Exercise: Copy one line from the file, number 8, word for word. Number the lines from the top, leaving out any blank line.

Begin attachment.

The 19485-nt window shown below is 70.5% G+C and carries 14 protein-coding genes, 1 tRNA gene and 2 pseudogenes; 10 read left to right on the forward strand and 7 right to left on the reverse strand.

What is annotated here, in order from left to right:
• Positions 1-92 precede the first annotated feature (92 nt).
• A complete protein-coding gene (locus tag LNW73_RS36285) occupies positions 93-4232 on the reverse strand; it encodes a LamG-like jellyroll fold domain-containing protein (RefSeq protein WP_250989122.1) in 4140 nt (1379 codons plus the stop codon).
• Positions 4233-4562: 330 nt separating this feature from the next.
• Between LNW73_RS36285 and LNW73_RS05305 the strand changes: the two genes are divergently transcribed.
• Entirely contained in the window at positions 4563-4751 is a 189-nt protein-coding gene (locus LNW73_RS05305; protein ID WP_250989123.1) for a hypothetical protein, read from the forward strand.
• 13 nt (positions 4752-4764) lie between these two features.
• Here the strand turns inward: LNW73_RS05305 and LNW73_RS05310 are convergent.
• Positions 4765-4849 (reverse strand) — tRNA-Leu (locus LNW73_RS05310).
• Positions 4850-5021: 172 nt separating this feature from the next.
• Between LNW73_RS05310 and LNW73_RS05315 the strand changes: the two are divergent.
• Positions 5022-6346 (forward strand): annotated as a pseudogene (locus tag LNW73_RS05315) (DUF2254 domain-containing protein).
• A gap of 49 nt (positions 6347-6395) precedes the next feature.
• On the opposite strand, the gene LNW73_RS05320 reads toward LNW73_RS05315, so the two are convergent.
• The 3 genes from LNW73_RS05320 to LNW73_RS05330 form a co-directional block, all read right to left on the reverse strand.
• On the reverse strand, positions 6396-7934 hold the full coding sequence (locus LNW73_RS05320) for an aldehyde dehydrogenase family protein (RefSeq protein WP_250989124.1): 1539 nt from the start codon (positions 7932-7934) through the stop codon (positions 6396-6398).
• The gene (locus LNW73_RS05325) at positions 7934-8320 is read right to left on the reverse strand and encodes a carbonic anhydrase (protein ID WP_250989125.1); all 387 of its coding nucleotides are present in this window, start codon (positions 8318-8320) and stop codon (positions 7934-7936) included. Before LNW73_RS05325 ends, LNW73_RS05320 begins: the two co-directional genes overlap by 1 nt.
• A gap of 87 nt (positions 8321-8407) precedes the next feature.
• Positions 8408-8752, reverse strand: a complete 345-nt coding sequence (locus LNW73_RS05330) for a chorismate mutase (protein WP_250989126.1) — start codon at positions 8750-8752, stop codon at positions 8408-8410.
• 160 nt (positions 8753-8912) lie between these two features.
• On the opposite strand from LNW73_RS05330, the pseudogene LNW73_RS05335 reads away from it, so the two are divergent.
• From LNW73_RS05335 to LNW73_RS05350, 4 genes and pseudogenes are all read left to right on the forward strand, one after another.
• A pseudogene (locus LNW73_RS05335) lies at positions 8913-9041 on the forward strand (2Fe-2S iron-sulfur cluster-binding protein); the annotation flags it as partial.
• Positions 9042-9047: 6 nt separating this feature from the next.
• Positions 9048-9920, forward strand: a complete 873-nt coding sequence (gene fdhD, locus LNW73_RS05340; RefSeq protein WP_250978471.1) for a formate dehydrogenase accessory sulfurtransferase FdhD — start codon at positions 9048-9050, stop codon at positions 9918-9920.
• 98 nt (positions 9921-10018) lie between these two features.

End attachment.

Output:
• 13 nt (positions 4752-4764) lie between these two features.